And the picture is starting to look decidedly scary.

There is a large volume of consistent and coherent evidence provided from mainstream science that strongly suggests that the physical universe as we know it is the result of a conscious, directed effort.

Furthermore, the evidence strongly suggests that this effort was directed at establishing the conditions required for life on Earth. Ie: planet earth, and the life on it, was no accident.

In addition to all that, there is a lot of evidence that suggests that in its early years, planet Earth was what could be termed a research and development lab for the development of the processes of life.

Once those processes were more or less perfected, they were applied to produce the millions of life forms we see on Earth today.

All of this is suggestive that there is a plan, a purpose and a driving force behind the universe.

Consistent with this, it is logical that the life forms on planet Earth have a purpose in the plan. Therefore, by extrapolation, we could say that each of we humans (and possibly even every cockroach) has a predetermined destiny; if we fulfill our destiny, then we have contributed our bit to the plan.

But if we fail to fulfill our part, for example by not dying on schedule, then we have no further part to play in the plan, and we become part of the universe’s jetsam.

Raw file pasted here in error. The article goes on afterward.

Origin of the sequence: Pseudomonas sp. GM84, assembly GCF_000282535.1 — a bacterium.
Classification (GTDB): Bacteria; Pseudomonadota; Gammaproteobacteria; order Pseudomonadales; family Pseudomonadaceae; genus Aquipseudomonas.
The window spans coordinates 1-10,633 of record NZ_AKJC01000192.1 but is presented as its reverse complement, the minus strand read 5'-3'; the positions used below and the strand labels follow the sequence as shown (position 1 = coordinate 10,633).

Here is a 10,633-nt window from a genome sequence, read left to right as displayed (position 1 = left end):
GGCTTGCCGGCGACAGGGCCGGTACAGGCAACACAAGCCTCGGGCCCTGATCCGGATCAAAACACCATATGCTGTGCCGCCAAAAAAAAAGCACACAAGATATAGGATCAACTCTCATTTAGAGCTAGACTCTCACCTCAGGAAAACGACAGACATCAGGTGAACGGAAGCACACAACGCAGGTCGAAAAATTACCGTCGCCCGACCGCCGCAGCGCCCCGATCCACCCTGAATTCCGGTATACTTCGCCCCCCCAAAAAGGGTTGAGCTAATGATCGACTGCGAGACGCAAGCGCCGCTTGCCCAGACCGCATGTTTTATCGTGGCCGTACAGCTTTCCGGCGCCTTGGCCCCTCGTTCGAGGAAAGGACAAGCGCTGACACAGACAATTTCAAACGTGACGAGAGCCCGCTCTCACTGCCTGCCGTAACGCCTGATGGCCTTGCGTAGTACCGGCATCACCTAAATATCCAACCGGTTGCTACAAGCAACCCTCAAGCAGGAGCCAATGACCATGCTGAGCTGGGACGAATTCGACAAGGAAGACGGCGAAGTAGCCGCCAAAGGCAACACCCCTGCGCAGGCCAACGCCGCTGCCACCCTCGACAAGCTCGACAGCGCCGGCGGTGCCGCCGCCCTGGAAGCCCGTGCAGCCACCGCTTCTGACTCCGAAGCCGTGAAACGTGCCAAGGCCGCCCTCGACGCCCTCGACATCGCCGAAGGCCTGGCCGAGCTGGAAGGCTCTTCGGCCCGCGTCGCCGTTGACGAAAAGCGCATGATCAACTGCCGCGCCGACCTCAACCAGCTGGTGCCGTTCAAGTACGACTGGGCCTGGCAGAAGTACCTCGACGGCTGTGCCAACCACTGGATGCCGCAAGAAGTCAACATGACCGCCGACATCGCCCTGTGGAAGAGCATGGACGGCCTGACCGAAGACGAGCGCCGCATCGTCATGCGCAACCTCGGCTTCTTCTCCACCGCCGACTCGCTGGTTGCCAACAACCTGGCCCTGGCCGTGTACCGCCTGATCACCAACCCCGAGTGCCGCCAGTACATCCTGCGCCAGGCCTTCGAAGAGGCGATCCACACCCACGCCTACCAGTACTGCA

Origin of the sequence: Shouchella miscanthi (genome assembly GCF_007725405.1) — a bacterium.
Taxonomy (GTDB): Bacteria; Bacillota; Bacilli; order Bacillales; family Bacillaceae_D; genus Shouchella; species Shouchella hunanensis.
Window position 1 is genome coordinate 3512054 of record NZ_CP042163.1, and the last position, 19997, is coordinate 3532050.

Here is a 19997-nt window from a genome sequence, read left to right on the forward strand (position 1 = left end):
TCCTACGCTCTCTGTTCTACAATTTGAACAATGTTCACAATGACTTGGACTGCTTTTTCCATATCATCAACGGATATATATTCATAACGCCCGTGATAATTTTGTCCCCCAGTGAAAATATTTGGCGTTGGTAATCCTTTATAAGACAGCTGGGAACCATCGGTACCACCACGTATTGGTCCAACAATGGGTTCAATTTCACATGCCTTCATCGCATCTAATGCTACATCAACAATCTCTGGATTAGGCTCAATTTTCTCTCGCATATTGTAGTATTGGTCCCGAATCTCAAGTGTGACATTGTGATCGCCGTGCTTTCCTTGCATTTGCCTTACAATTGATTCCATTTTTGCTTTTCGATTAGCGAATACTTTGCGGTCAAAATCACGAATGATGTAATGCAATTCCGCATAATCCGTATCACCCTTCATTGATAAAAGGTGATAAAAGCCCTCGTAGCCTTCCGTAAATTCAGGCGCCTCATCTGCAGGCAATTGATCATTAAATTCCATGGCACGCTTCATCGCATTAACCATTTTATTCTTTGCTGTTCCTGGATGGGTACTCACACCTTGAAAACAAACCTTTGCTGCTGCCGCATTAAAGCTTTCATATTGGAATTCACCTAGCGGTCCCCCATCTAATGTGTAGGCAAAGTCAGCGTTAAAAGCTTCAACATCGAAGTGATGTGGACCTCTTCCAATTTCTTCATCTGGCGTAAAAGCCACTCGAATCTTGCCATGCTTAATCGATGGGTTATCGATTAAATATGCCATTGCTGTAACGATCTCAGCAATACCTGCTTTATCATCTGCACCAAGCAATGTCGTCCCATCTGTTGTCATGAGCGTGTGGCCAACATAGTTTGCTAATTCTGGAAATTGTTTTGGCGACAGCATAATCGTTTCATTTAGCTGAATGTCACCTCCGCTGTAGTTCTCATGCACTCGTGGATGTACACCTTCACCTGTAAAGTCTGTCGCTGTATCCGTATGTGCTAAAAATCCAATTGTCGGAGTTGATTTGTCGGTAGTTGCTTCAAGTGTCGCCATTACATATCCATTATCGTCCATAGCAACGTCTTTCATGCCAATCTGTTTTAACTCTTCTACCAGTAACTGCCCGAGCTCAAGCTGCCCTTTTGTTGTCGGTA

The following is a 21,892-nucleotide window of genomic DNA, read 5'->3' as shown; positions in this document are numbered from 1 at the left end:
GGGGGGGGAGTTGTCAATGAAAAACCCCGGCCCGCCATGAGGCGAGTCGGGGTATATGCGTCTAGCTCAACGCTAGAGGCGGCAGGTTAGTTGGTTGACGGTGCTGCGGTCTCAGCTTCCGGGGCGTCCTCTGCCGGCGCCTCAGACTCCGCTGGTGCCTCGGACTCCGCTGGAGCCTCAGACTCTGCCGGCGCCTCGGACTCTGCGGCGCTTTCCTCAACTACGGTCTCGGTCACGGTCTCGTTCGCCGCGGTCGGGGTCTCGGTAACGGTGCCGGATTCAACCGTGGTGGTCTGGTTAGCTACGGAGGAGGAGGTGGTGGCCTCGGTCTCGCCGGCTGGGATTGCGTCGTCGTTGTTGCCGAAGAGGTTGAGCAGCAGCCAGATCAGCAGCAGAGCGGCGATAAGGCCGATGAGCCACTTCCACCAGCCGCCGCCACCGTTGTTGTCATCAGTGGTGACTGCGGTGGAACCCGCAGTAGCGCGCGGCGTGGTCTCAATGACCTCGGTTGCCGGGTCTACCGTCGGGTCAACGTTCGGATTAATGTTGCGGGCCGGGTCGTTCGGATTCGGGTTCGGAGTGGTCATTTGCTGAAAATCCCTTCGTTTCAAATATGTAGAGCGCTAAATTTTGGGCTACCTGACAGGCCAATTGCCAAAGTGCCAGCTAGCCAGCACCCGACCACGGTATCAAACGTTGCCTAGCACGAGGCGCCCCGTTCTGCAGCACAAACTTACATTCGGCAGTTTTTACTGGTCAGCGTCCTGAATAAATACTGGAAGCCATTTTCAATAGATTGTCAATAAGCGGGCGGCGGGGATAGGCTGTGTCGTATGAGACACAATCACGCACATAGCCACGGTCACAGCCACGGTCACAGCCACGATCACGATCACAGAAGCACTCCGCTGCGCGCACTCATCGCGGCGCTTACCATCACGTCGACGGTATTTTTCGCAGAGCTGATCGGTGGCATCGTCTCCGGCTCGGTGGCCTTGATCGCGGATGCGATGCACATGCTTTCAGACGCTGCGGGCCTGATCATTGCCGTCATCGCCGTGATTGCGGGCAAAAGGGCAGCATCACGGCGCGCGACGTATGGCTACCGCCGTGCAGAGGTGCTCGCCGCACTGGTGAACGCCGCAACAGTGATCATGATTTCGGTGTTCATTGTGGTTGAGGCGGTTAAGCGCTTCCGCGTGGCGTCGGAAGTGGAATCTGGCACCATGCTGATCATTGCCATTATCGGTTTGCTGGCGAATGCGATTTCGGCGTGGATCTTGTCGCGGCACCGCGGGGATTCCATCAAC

So what these researchers are observing; ie: people whose lives went off the rails after they failed to die on schedule; is the result of individuals not completing their part in the plan, and having no further part to play.

This whole line of thought is mind blowing; but there is a logical consistency to it. That’s what makes it scary.

#7 Cautious-Psychic13

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Posted 06 February 2009 - 11:22 AM

:whoohoo: I am glad that so many people are taking this as an interesting idea and using it as a philosophical mind puzzle. I still stand by my stand that survivours guilt explains most of it.

This train of thought has been well analyzed though and I doubt seriously that there is any real mind blowing consequenses to this giant "WHAT IF" question. The whole of existence is a big what if question. What if I had left the house 5 minuted earlier or later, ate the fish rather then the chicken, ....anything in the universe is a series of choices and actions that effect ours and everyone elses futures. There is no fate, no pre-ordained pattern to life that can be proved. Humans millineums ago have made todays history into our futures. So many times things we will never know about made things the way they are today. Any action has an infinity of reactions.